I suggest you ask yourself these two simple questions:

  1. Is the queenless king safe?
  2. Are the pieces coordinated?

If you answer yes to both questions, then the pieces should be better. If you answer no to both questions, then the queen should be better. If the answer to one question is yes and the answer to the other is no, then it really depends.

The Pieces

Let’s look at my first recent example.

Tsay, Vincent (2152 USCF) – Brodsky, David (2430 USCF), Eastern Chess Congress 2016

Tsay1

White to play

My opponent played 22.Bxg6. Is it a good idea? If 22… hxg6, white has perpetual with 23.Nh6+ Kh8 24.Nf7+ Kg8 25.Nh6+, and if 22… Qxg6, which is what I played, white has 23.Ne5 fxe5 24.Rg3, where he will get a queen for a rook and two minor pieces.

On the surface, it looks good for white, but in reality, it isn’t. After 24… Qxg3 25.Qxg3+ Kh8, let’s take a selfie and answer the questions.

Tsay2

White to play

  1. Is the black king safe? The black king is tucked away in a corner on h8, and white can’t really produce any threats against it. So the answer is yes.
  2. Are the pieces coordinated? The knight on d6 can settle down on monster outposts like e4 and f5. The bishop dominates the light squares. The black rooks have a future ganging up against the g2-pawn, with some help from the bishop that can come via d3 to e4. That looks like another yes.

Therefore, the pieces should be better, and that is the case. Black is much better, if not winning, here. The game went 26. Qg5 Nc4 27.b3 Rf5 28.Qh6 Nxe3 29.Re1 cxd4 30.cxd4 exd4

Tsay3

White to play

That’s called pieces in action! Now, black has near-deadly threats against g2 and is just winning. Unfortunately, after a bad decision on my part a couple moves later, I lost most of my advantage and had to magic my way to win the game.

That’s the pieces side of the argument: if they cooperate well and are on good squares, they can make a lot of threats without being disturbed and can battle the queen. Pieces 1 – Queen 0!

The Queen

A couple months later, I had another chance to get the same material imbalance, and that time I got it totally wrong.

Sorkin, Igor (2489 USCF) – Brodsky, David (2417 USCF) Empire City Open 2016

Sorkin1

Black to play

Black is up a piece, but white is throwing pieces at the king. I should have gone 17… hxg6! 18.Qxg6+ Qg7 19.Qxe6+ Rf7 20.Ng5 Nd8! (the move I probably missed) 21.Qxd6 Rd7 where white is not going to have enough compensation for the piece after 22.Qh6. Instead, I went for another idea by playing 17… e4? 18.Bxh7+ Qxh7? 19.Rxh7 Kxh7 20.Ng5+ Kg6

Sorkin2

Let’s answer the questions:

  1. Is the black king safe? I thought white couldn’t produce any serious threats against it, but I was dead wrong. More on that later.
  2. Are the pieces coordinated? They appear to be fairly well coordinated. I can go Rh8, grabbing the open file and causing some back rank embarrassments. My LSB and knight have good future prospects, and my DSB is far from useless.

However, there’s one problem… I missed my opponent’s next move 21.Qd1!. White simply wants to go Qg4 and mate my undefended king. Really, that king is essentially naked. The answer to question #1 should have been “NOOOOOOOOOOOOOOOOO” instead of “probably yes”.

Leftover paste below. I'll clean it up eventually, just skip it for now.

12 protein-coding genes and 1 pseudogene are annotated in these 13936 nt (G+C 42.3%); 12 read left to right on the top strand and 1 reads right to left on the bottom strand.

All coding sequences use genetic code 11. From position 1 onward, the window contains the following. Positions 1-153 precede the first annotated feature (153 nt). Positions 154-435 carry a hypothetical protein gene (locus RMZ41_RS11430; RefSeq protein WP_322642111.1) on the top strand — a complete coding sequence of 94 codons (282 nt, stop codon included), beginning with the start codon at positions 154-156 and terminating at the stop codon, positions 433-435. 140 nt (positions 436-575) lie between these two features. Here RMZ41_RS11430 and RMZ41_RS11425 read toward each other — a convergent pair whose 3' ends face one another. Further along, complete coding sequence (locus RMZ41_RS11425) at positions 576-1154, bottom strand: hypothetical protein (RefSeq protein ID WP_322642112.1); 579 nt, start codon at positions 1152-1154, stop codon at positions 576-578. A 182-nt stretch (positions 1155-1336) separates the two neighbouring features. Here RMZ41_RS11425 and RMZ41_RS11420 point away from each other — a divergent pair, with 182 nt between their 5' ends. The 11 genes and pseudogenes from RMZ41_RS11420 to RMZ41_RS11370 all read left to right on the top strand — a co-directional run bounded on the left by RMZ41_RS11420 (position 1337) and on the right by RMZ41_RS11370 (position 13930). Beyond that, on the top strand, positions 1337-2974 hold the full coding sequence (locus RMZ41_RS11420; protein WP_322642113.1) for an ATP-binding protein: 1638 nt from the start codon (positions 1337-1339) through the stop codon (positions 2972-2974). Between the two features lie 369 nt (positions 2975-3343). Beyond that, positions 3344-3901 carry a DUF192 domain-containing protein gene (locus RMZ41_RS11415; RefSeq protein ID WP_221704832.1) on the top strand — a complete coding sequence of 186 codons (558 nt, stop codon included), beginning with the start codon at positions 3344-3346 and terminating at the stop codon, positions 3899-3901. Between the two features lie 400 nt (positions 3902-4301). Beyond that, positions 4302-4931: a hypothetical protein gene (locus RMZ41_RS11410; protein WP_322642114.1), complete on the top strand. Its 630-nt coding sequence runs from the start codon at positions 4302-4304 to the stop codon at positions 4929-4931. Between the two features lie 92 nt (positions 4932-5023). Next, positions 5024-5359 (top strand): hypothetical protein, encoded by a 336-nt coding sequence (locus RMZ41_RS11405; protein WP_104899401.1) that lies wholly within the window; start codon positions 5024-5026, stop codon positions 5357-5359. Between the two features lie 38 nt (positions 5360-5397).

And so a position that I thought was good for me was in reality lost for me.

The rest of the game is X-RATED. And I mean it. I ended up winning in the end. I have no idea how. OK, OK, you can find the game here, but I did warn you…

The moral of the story is that king safety (or lack thereof) can be crucial. It’s nice if your pieces have great future prospects, but it’s not helpful when you’re getting mated.

The Pieces (Again)

Fast forward a few months, when I’m sitting on the couch watching the US Junior Closed Championships. It’s the last round, and most eyes are on the games that will determine first place. However, I became interested in the game between FM Josh Colas and GM Ruifeng Li, as it ended up reaching the same imbalance as my games: a queen vs. a rook + two knights.

ColasRuifeng

White to play

This position was reached after a series of forced moves. Time to evaluate the position. Let’s answer our two questions:

  1. Is the black king safe? Black’s king is sheltered by the knights, and white cannot get any real threats going against his majesty. That must be a yes.
  2. Are the pieces coordinated? Black’s knights admittedly aren’t doing much for the moment besides shielding the king, but they have potential once black crawls out, like he did in the game. That’s another yes!

What is the “objective” evaluation of this position? That is actually an interesting question. Some computers love white’s position. Others love black’s position. When I let the lizard think about this one for a while, it came up with an evaluation of -0.01.

However, the commentators thought this was very good for black. A few moves down the road, GM Alejandro Ramirez thought the position was “completely winning” for black.

The computer may not think so, but I do believe black is on top here. And ultimately, black did prevail. You can find the game here.

So what’s the conclusion? Queen or pieces? It obviously all depends on the position. However, in general, I’d side with the pieces more than with the queen, as they can be powerful. But be careful; if the pieces are badly coordinated and/or the king is weak, the queen is a force to reckon with.

North American Youth Championship

Tonight, a major event for young American chess players begins: the North American Youth Championship. The tournament rotates on a three-year cycle between the United States, Canada, and Mexico. Held in Morristown, New Jersey, this year, it is local for many Americans and Canadians. Check out the official website for more details.

NAYCC logo

                  The official logo. Who did this!???! Just look at the “chessboard”.

 

The unique prizes

The tournament has 9 rounds and sections by age from Under 8 up to Under 18, both Open and Girls. Though the winners of the lower sections get FIDE titles of FM or CM, the big prize lies in the U16 and U18 sections. The winner of the U16 section gets an IM Norm, while the winner of the U18 section gets the IM title. This is an “easy” and quick way for many kids to get closer to the IM title…